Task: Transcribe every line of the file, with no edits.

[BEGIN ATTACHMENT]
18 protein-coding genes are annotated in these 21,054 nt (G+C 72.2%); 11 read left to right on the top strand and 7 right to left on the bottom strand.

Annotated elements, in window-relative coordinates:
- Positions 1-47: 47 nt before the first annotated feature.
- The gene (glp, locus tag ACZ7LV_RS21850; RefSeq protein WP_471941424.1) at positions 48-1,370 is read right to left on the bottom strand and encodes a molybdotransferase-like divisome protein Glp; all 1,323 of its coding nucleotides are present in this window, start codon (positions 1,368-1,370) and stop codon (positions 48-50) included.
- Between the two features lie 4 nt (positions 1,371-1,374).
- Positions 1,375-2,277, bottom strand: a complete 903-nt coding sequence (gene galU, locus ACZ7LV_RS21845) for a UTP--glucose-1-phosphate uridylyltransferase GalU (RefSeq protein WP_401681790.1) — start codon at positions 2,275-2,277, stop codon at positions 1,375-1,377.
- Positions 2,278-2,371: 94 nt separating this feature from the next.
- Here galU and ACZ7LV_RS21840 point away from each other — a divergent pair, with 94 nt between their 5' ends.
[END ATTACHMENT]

18 protein-coding genes are annotated in these 21,054 nt (G+C 72.2%); 11 read left to right on the top strand and 7 right to left on the bottom strand.

Annotated elements, in window-relative coordinates:
- Positions 1-47: 47 nt before the first annotated feature.
- The gene (glp, locus tag ACZ7LV_RS21850; RefSeq protein WP_471941424.1) at positions 48-1,370 is read right to left on the bottom strand and encodes a molybdotransferase-like divisome protein Glp; all 1,323 of its coding nucleotides are present in this window, start codon (positions 1,368-1,370) and stop codon (positions 48-50) included.
- Between the two features lie 4 nt (positions 1,371-1,374).
- Positions 1,375-2,277, bottom strand: a complete 903-nt coding sequence (gene galU, locus ACZ7LV_RS21845) for a UTP--glucose-1-phosphate uridylyltransferase GalU (RefSeq protein WP_401681790.1) — start codon at positions 2,275-2,277, stop codon at positions 1,375-1,377.
- Positions 2,278-2,371: 94 nt separating this feature from the next.
- Here galU and ACZ7LV_RS21840 point away from each other — a divergent pair, with 94 nt between their 5' ends.